Cyrus Sutton is a big fan of independence. In the past decade, the California-based surfer-filmmaker has been building, among other things, a van from scratch alongside a quiver of hand-shaped wooden boards, spearheading a return to surfing’s anti-capitalist, DIY roots.
He’s also built a reputation for himself as an accomplished documentary director, making beautifully crafted films on surf and sustainability (see Korduroy.tv if you’re curious). He’s motivated by – in his own words – a mix of a wanting to learn and “the challenge of putting a story together”.
Narrated by local scientist Cliff Kapono, Island Earth is the product of the latest story Cyrus set out to tell. Delving deep into the heart of the Hawaiian food crisis, the film offers a nuanced and personal look into the complex relationship between the agricultural companies that have settled on the island and the local activists being forced to fight back; reclaiming Hawaii’s ancestral forms of cultivation and declaring independence through self-sufficiency.
How did you first come across the subject of GMOs in Hawaii and why did you decide to make the documentary about them?
I’d gone to Hawaii on surf trips before, when I was younger, and it always felt like I was taking – not integrating much with the community there. I’d heard about the protests against Genetically Modified Organisms that had been happening, and the grassroots legislation that was being drafted, all around trying to kick certain large agricultural companies out of the area.
At the same time, I was looking for a topic for a new film that was broader than just surfing. With that idea in mind, I went over for my first trip and… I learned a lot. I was kind of overwhelmed by the complexity of the issue, but I decided to set up a Kickstarter for the documentary and go from there. I’ve been working on it for three years.
Talk me through the process of creating a documentary with such a massive issue at its heart.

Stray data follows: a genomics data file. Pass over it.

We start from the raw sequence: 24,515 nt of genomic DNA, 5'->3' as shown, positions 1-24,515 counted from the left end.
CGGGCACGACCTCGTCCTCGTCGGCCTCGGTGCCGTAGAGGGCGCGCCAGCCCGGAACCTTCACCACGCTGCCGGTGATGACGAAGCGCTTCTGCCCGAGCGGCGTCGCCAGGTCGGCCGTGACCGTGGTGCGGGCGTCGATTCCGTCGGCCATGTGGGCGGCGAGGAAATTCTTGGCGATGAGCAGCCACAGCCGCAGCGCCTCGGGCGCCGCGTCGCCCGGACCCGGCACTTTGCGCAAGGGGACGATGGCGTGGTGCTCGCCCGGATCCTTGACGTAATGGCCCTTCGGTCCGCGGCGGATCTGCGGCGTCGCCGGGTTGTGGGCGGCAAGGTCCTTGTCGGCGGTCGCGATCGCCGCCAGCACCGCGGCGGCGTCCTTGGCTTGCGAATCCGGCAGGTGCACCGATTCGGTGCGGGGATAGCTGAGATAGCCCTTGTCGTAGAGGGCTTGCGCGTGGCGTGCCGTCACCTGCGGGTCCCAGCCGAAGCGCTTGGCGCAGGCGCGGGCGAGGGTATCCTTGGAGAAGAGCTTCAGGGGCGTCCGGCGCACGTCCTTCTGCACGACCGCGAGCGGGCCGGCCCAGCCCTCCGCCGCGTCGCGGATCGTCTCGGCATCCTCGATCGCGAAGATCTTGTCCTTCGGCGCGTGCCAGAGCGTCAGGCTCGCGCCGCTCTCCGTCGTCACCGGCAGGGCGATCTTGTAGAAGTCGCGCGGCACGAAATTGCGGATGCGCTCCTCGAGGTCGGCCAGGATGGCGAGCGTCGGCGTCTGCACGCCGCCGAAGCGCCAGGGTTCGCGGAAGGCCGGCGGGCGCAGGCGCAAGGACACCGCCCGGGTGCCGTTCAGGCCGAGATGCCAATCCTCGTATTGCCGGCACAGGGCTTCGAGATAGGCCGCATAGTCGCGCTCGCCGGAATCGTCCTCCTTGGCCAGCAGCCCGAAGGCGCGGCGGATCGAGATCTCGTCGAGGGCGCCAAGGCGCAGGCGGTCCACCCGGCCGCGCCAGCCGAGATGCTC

I knew that the audience for this film was mostly going to be people who eat organic and who think GMOs are bad, who think Monsanto is bad. But in making this film I learned that the GMO issue isn’t black and white.
Why did you choose Cliff Kapono as the narrator?
Cliff and I met organically through surfing, at my own home in San Diego during the time he was finishing his PHD. Because we met so long ago I hadn’t really envisioned him being the main character – when you’re exploring a new subject, you don’t feel like somebody you surfed with and met in your hometown would be the best narrator of a film about a completely different place.
I looked for someone to try and thread the story together for two years, and I just kept coming back with the idea that we needed somebody on the inside who shared the experiences shown in the documentary. I didn’t have access to employees who worked for any of the companies, and I couldn’t trust what they were saying would be unbiased, but I knew Cliff since we had that surfing connection. He’s also a scientist, so he became the narrator and the connection between everything.
Having a personal insight, but still not making it biased?
Yeah. The culture in Hawaii is very closed, and the people who work for those companies, they have their own justifications for working there, and they definitely don’t share those. Be it for fear of being attacked, misunderstood or maybe just their own consciousness.